Discomfort is a bad word in our society. Our houses, our cars and our public buildings shelter us so totally from the environment that we rarely feel cold or hot or wet or windblown and, unless it’s a hurricane or tsunami, the weather very seldom stops us from doing what we want when we want.
However, when sailing offshore, especially in the high latitudes, weather determines where we go and when; it affects our comfort and even our safety.
During our years of cruising, John and I have very occasionally been threatened by what would be considered heavy though not necessarily severe weather on land. Though I find this vulnerability somewhat frightening, I also find that it makes me feel part of the world around me instead of an observer just driving through.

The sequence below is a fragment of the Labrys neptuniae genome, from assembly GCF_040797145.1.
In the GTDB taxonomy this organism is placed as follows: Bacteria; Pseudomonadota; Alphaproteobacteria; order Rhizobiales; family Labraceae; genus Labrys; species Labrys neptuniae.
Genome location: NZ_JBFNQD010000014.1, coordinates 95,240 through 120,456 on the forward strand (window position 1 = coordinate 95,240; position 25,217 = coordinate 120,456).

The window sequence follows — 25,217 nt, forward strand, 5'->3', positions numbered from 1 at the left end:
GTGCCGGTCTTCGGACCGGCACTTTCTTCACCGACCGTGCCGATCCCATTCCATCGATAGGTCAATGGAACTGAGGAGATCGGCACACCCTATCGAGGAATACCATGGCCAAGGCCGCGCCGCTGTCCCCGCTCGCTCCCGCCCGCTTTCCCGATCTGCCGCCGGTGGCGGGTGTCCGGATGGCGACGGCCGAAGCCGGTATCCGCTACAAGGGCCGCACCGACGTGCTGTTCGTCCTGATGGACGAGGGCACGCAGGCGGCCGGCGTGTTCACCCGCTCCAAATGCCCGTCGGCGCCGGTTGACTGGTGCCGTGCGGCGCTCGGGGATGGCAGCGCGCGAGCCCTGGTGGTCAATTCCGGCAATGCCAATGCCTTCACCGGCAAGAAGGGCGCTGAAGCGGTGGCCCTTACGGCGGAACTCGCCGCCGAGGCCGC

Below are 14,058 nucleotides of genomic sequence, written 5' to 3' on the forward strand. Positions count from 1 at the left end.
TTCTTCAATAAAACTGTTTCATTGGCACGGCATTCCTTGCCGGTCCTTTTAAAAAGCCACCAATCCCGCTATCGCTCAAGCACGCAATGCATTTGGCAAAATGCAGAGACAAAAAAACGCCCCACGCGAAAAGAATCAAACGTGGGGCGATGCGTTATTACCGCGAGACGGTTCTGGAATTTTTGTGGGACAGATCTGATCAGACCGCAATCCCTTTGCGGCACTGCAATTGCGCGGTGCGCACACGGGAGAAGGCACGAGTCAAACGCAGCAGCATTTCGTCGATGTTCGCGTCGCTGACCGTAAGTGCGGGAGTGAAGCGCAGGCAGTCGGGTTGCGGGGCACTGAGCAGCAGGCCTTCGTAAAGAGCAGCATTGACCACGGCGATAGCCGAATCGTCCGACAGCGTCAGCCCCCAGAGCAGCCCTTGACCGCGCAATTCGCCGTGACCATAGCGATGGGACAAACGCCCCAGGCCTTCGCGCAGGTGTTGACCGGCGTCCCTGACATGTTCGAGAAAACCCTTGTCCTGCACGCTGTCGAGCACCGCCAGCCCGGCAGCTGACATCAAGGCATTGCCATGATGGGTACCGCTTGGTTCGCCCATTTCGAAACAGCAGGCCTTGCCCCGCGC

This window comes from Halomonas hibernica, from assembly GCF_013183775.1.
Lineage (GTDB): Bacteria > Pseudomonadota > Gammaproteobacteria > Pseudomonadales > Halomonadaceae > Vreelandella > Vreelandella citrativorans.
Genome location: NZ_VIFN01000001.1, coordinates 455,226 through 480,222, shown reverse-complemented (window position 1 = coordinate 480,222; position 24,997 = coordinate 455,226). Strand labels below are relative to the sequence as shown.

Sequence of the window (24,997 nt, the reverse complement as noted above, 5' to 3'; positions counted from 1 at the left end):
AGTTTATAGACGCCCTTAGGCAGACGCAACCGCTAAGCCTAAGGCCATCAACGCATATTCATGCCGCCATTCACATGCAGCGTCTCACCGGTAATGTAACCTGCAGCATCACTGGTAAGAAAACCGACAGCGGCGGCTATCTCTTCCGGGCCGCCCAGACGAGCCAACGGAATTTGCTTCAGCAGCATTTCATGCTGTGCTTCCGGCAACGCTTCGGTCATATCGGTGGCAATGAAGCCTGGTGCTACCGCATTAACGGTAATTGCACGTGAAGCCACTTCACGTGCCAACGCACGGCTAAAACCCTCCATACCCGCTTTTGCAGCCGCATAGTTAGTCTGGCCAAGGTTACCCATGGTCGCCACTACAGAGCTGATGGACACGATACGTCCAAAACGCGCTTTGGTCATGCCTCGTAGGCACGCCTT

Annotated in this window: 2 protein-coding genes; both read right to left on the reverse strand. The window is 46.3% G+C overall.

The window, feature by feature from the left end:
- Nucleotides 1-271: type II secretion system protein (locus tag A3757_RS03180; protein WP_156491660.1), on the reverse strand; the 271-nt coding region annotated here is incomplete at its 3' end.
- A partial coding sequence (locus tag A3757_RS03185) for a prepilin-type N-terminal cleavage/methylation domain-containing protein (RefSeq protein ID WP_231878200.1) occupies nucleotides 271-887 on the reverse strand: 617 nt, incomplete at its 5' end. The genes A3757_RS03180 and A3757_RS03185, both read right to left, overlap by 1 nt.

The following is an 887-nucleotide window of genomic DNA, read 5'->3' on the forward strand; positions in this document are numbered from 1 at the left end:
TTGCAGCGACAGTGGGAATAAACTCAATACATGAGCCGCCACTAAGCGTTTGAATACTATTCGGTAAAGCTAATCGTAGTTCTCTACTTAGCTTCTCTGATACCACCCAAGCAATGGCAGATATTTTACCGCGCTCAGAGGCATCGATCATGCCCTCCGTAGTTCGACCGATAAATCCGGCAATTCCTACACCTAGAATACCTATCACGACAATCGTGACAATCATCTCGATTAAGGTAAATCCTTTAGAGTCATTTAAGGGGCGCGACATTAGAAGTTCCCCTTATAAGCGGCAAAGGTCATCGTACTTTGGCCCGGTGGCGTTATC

Even though our margin of safety has only been threatened once or twice, our comfort level has been challenged quite often! At the beginning of every ocean passage John and I doubt our ability to cope with tough conditions, we crave a full night’s sleep and we wish we could just give up cruising and settle down somewhere dry and steady.
However, after this initial time of adjustment, we start to get into the routine of being at sea. Because we’ve coped with these initial negative feelings before, we have learned that they will pass and we will soon start to enjoy being out there again.